Stripe Smut

Scientific Name: Ustilago striiformis

Primary Grass Affected: Cool season turfgrasses such as Bentgrass and Kentucky Bluegrass

Brief Description: Shorter grass blades with thin yellow stripes along the veins of the blade that eventually turn grey or black and shred the grass into thin, curling strips.

What is Stripe Smut

Stripe Smut is caused by the fungus Ustilago striformis. It is a perennial disease, surviving cold weather in a dormant stage within infected grass blades or as spores in the soil. The spores of the disease spread through various means including wind, rain and mowing the lawn.

The disease is especially common in young lawns and new grass seedlings, as the spores of the disease can linger in soil and become attached to seeds as they grow. Stripe Smut can grow in regular patches, but may also cover large swaths of the lawn or even the entire lawn.

Signs and Symptoms of Stripe Smut

Stripe Smut appears in cool, damp climates between 50 and 60 degrees F. Spring and fall are the two seasons during which it is most visibly recognizable as itself. Initially, the infected grass will simply appear lighter in color than the surrounding grass. Soon after, dark-colored mycelium grow along the veins of the grass blades and eventually rupture them, causing the characteristic wilting and curling of the grass into thin, dark brown strips.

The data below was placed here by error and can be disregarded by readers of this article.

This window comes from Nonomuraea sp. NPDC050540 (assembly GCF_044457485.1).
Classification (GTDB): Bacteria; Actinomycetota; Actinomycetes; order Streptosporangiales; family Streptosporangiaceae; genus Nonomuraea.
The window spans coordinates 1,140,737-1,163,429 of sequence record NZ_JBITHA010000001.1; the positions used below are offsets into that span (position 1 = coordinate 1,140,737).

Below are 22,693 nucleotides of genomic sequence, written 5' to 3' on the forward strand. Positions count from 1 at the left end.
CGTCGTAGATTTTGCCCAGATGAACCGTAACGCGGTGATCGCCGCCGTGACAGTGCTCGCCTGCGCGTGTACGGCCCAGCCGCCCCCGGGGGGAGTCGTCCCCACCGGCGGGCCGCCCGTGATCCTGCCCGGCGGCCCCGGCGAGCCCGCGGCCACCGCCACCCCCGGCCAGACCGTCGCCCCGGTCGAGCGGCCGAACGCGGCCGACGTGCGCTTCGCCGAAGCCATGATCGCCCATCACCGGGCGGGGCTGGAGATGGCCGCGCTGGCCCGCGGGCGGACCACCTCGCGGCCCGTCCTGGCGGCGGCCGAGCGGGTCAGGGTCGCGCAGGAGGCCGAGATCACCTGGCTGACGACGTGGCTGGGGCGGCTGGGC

A very hot, dry summer following a Stripe Smut infection can cause affected grass to die, while a hot, damp summer can encourage the appearance of further fungal lawn diseases on the already weakened lawn that can also cause the grass to die.

How to Prevent Stripe Smut

As with most lawn diseases, avoiding treating the lawn with nitrogen in summer can help to reduce the likelihood of the appearance of this disease. Core aeration loosens soil and punctures thatch (built-up layers of organic material), thereby allowing for better drainage and reducing soil dampness. Planting turfgrasses resistant to Stripe Smut or reseeding the lawn with seeds treated with fungicide are also viable options for reducing the frequency of Stripe Smut infections on your lawn.

Stripe Smut fungicides should be applied just before the disease goes dormant for the winter, in late fall. An inch of damp soil’s worth of water should also be applied to soil that has been treated with Stripe Smut-oriented fungicides.

Need Help with Stripe Smut?

Call Green Lawn Fertilizing today at 888-581-5296 and let's talk about how we can help you with Stripe Smut and other lawn diseases.

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